On Wednesday March 2nd, I'll have my first cataract surgery. The operation takes only about 10 to 15 minutes. If you live to be over 60, or in some cases, even 40, you too can have this experience. It's the most common eye problem. Fortunately, thanks to new surgical techniques the success rate is very high. A small incision is made, then ultrasound is used to break up the cloudy lens. It is then sucked out and a new clear lens is inserted. And voila - the world becomes clearer and brighter, though in my case, not any closer.

My left eye is a "lazy eye." I've always hated that term. It implies that the eye could do better but won't. That's not the case of course. Amblyopia, the official medical name for the condition, must be treated in early childhood. Mine was not and so my eye turns inward at times and doesn't work well with the other eye. It is also has low vision and is misaligned.

So, I chose to have that eye operated on first. I collected all my prescription eye drops on Wednesday. There are three kinds and a detailed list of instructions. My surgeon has done a lot of this work and his office gave me a four colour page in large print that makes it easy to see what to use and when. There are also 10 Tylenol 2's. Wheee! Even one of those gives me very wild dreams, but I have no objection to that. I do object to receiving the meds in a child-proof bottle because I'll have a heck of a time opening it, if I need to.

I'm glad my surgeon is experienced and familiar with all the latest technology. He's not green and he's not grey so he's just right, I hope.

I've read a fair bit about what one is supposed to do and not do after the surgery, but have yet to receive the surgeon's instructions. Apparently, I'll get those immediately after the surgery. And I'll be seeing him the next day, although I don't have an appointment time yet.

I'm trying hard not to think too much about the fact they won't be using a general anesthetic. I'd rather be asleep, but will have to be awake but "relaxed." I haven't been told what they'll give me to achieve a relaxed state. I vote for a heavy duty drug.

After the surgery, I'm supposed to have someone with me until the next morning. The Viking has volunteered.

I suspect I'll have to limit my computer use for a while but don't know for sure.

I'll post Part Two sometime after the first surgery. I'm looking forward to a more vivid spring.

Til next time.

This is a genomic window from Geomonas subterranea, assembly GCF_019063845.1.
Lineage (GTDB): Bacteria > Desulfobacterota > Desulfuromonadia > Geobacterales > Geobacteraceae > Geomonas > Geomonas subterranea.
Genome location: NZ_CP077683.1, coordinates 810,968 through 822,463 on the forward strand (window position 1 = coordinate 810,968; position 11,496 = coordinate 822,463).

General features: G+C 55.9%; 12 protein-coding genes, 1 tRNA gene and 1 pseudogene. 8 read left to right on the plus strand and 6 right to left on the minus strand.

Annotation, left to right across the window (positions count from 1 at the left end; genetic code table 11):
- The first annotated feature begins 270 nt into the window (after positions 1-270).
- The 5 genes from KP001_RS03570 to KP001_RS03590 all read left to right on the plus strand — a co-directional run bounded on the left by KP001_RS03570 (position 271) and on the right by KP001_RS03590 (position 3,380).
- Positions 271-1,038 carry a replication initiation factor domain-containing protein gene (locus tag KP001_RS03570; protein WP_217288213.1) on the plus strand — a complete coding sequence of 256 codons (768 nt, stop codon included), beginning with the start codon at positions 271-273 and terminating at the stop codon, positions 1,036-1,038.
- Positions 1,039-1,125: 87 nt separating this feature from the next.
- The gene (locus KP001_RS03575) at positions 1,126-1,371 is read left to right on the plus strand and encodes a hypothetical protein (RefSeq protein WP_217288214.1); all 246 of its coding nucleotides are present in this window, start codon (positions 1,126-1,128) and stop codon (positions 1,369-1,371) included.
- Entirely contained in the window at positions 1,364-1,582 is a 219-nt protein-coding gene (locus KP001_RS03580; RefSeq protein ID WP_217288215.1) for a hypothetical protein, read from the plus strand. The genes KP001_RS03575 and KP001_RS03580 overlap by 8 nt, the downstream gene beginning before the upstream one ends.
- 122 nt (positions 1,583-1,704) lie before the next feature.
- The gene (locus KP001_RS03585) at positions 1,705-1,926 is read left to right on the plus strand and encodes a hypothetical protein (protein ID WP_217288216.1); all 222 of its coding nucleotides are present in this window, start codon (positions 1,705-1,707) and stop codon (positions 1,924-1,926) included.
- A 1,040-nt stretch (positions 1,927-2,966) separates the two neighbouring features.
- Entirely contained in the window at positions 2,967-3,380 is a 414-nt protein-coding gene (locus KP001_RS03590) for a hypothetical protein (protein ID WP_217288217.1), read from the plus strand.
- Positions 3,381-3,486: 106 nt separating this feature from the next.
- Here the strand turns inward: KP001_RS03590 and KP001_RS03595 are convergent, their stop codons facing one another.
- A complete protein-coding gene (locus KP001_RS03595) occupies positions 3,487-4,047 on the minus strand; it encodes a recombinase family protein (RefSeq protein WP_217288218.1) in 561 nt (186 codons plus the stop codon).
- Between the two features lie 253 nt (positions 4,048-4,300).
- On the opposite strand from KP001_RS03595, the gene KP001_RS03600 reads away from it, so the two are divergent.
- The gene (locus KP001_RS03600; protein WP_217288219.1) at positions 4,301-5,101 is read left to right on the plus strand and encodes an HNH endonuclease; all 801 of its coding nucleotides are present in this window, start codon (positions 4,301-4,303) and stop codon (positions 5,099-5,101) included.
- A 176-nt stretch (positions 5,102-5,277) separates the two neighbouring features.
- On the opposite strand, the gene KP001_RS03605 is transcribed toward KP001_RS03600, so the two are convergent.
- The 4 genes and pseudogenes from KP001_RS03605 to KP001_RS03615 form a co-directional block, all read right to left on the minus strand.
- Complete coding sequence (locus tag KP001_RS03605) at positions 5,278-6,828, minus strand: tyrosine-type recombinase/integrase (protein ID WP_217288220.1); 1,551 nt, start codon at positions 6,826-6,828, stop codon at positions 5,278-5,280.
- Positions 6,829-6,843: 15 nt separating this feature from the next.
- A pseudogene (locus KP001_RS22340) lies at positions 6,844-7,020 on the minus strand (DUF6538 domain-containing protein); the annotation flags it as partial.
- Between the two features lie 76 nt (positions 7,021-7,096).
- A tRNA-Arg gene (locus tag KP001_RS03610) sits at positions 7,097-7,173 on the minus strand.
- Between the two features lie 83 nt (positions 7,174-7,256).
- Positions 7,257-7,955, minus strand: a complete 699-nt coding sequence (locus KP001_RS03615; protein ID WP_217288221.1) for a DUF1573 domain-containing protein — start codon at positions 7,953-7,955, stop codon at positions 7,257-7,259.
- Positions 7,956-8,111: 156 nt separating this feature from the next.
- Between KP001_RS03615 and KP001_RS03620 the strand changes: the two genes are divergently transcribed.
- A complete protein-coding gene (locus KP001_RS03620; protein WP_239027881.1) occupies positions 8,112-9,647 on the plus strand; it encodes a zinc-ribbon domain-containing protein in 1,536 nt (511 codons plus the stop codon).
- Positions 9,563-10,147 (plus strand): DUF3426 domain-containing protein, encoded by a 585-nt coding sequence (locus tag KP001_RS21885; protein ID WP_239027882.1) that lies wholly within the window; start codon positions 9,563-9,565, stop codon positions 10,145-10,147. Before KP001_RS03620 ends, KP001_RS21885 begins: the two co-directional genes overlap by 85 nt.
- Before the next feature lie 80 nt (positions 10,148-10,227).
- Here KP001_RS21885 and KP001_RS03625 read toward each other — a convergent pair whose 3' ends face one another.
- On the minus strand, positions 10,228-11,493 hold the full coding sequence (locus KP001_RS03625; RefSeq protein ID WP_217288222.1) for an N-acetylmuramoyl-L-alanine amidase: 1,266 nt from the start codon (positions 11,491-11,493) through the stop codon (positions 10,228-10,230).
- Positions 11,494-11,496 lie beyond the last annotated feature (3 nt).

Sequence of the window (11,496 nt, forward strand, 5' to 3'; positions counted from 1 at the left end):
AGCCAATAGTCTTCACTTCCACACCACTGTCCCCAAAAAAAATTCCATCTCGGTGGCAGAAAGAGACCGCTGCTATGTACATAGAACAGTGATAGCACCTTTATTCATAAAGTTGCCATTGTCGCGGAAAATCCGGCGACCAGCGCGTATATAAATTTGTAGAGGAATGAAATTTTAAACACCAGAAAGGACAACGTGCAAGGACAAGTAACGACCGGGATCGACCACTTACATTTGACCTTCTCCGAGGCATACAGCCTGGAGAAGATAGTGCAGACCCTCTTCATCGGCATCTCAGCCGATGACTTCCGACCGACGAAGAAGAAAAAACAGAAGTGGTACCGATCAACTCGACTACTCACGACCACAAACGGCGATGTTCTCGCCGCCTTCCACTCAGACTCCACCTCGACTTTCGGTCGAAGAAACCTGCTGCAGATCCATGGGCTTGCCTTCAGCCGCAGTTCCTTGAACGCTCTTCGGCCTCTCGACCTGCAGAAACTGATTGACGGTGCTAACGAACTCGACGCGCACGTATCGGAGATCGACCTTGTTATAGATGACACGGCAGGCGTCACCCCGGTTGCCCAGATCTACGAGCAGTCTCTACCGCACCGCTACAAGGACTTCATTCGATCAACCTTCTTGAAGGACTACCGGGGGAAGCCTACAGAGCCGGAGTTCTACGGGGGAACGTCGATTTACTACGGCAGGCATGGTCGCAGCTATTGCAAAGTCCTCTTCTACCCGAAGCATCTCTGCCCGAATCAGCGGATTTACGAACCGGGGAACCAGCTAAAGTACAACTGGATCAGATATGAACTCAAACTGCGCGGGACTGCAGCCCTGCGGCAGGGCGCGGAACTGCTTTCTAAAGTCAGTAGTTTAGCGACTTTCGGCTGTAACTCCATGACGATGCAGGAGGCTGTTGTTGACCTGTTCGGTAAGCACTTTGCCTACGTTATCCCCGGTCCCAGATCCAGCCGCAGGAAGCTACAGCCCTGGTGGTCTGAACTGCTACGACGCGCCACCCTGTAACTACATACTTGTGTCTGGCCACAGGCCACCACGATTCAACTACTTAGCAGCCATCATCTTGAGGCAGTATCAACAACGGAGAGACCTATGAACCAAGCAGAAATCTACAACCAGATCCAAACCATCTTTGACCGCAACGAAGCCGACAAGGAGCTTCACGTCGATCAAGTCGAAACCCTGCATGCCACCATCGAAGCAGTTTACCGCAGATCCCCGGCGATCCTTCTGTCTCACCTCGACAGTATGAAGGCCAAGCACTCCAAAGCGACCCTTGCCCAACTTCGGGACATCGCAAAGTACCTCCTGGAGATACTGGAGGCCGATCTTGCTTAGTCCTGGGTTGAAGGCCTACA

Friday, February 04, 2011

Suddenly ...

I've never started a story with suddenly or with any other adverb as far as I can recall but I think it's an appropriate title for this post.

January, which seemed such a slow month while I was experiencing it is suddenly over and that means I have only a couple of months left to get stories sent out to journals again. I've received a couple of "good" rejections in the last little while. You know, the type of thing where the editor, or someone on staff, writes a kind personal comment but still says no thanks. So, do I revise yet again? Likely I do. As another writer said and this isn't an exact quote, when you get to the twentieth revision it's hard to tell if you are making good changes or bad ones. That's when the work gets harder. And since I'm an expert procrastinator (need lessons? send me a message). I have foot-dragged most of the time in January and need to buckle down. I'll be fastening those buckles as soon as I finish this post.

Also, suddenly, well suddenly as far as I'm concerned, I'm told I have another vision problem. Fortunately, it can be remedied and replacing my dirty windshields, cloudy lenses, is routine. No doubt the changes did not happen overnight, but I didn't realize my vision had decreased because I compensate for the losses. Since I've always had vision problems I should have expected that with age more would crop up, or is that down? In any event, I'll spend most of my on-screen time working on my stories so, likely I won't update my blog as often.

Have you had any good experiences that happened suddenly?

Til next time

Tuesday, January 18, 2011

Fun Times at Falcata Times

I could have called this post 'One Good Turn Deserves Another,' but a boring header might not have tempted you to read what follows and I do appreciate having a few readers drop in now and then. So, here's the reason for the title.

Falcata Times, "The Site for News, Author Interviews, Reviews for Sci-Fi/Fantasy, Historical, YA, Horror, Crime and many other genres" is well worth visiting on a regular basis. I find the interviews with writers most interesting. "Drosdelnoch," Gareth Wilson, elicits fascinating responses to his perceptive questions. He's also very knowledgeable about the kinds of books he reviews. He has reviewed a lot of them and he doesn't hesitate to tell his readers what he thinks, whether it's good or bad. There is also a sister blog site, Tatty's Treasure Chest, where Young Adult and Children's books are reviewed.

It was my pleasure to write a little something for Falcata Times. It's a light-hearted piece titled In Praise of The Personal Essay, and you can find it here

On a different but also pleasurable subject, The Viking and I have seen a few of the movies that will be Oscar contenders and here are my views. The King's Speech is absolutely bloomin' marvellous and if it doesn't win something big, I'll be very disappointed. True Grit was a B plus movie. Inception annoyed me, a lot. There was way too much violence, the beginning was deliberately confusing and I thought the movie as a whole was not nearly imaginative enough. The subconscious is a vast terrain but, in this movie almost all it contains is violence of one kind or another. Now that is boring.

It's cold and grey and wet outside. That might mean it's time to get back to work on my fiction.

'Til next time.